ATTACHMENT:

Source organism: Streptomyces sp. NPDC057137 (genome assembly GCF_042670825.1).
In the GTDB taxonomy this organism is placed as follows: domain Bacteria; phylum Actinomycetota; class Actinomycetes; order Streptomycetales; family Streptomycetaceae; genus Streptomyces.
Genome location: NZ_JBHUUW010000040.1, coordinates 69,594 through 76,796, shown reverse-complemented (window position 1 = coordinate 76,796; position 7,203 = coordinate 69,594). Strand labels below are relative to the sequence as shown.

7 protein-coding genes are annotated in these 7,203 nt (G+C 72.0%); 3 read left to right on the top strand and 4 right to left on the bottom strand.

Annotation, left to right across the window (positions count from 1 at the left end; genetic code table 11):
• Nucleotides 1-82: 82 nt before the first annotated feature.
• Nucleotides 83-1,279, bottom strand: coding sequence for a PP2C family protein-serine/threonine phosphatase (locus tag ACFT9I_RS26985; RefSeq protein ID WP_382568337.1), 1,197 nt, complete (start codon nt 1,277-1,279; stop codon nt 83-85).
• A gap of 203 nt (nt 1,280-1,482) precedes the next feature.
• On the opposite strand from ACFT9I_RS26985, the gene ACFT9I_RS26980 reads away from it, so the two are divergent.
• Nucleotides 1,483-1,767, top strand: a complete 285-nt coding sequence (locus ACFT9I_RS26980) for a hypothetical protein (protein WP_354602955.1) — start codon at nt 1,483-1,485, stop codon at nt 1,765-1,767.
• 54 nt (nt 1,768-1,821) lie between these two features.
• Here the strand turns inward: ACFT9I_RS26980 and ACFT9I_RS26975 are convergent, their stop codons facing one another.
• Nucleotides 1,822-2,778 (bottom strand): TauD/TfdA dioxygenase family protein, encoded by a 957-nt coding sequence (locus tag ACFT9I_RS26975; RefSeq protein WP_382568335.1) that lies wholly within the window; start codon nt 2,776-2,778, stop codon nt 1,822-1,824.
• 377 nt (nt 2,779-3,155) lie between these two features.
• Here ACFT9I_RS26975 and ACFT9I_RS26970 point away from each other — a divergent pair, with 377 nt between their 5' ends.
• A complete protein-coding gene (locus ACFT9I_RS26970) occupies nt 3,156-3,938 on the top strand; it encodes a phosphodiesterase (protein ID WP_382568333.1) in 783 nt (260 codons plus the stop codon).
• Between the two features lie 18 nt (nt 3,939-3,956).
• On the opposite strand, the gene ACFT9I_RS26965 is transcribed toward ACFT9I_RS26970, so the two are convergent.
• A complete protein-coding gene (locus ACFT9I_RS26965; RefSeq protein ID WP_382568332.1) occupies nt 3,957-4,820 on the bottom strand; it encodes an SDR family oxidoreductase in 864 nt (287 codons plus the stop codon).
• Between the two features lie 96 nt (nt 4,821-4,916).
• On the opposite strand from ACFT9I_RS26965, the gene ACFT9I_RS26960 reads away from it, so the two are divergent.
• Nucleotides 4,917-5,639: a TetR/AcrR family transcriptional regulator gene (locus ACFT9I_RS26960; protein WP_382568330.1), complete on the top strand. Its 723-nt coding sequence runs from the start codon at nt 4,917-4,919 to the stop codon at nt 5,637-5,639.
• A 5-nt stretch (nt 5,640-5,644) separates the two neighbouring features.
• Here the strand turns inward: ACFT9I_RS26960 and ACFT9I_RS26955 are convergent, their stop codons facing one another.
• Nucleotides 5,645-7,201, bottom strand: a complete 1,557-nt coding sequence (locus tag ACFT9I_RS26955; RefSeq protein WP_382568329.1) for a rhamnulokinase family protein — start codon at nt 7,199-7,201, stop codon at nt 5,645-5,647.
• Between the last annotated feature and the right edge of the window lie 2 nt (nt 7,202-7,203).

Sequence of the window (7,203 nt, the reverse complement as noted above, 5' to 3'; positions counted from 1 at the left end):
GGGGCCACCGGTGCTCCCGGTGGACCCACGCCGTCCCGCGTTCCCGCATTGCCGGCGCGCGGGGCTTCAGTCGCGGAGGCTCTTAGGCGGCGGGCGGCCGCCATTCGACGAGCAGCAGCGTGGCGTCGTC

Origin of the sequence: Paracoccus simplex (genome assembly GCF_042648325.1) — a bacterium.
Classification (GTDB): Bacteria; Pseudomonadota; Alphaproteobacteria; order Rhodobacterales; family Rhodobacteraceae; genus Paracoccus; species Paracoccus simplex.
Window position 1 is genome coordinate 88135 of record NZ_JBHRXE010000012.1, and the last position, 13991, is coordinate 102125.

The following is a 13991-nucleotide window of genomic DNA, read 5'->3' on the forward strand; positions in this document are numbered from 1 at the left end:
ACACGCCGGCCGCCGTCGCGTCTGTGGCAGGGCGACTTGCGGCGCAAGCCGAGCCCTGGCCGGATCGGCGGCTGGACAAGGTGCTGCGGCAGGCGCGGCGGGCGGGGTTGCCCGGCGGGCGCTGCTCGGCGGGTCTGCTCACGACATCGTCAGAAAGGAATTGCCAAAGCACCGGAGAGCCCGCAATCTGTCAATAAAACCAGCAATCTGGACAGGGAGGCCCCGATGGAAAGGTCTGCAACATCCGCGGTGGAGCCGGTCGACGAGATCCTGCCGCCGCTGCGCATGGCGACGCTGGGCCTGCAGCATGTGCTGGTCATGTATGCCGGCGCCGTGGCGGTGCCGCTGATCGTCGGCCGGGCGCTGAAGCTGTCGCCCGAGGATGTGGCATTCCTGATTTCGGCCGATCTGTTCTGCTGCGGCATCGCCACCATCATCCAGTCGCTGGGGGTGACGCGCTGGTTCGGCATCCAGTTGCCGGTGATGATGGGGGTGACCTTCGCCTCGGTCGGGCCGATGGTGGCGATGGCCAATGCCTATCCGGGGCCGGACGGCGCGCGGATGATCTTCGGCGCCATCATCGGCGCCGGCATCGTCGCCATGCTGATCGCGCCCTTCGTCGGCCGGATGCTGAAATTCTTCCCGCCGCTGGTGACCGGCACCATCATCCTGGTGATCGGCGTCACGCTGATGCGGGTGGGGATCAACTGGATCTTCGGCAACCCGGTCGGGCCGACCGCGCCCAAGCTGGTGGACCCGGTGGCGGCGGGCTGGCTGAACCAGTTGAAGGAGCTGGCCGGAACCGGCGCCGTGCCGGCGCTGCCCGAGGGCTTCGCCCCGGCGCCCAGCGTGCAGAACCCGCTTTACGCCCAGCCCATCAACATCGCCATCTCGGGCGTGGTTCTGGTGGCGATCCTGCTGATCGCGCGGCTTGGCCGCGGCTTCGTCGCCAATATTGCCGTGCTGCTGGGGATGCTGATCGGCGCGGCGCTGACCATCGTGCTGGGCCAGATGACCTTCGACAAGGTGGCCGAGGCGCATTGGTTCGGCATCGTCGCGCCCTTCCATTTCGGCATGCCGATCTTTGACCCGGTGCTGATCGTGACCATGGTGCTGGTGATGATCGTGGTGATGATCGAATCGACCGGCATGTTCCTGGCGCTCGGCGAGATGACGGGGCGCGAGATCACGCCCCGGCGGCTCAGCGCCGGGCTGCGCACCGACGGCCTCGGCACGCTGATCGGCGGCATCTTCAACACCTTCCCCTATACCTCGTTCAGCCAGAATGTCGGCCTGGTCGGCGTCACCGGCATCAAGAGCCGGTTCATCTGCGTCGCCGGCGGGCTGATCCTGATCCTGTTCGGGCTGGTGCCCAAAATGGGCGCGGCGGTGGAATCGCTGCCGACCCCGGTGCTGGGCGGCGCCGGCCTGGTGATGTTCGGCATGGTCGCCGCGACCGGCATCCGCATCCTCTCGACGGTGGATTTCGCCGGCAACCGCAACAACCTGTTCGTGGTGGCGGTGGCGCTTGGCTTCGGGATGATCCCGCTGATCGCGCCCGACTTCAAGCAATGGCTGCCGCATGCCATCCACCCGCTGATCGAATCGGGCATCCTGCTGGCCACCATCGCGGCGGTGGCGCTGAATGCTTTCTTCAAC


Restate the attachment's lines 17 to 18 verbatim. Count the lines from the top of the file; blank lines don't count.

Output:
• Between the two features lie 18 nt (nt 3,939-3,956).
• On the opposite strand, the gene ACFT9I_RS26965 is transcribed toward ACFT9I_RS26970, so the two are convergent.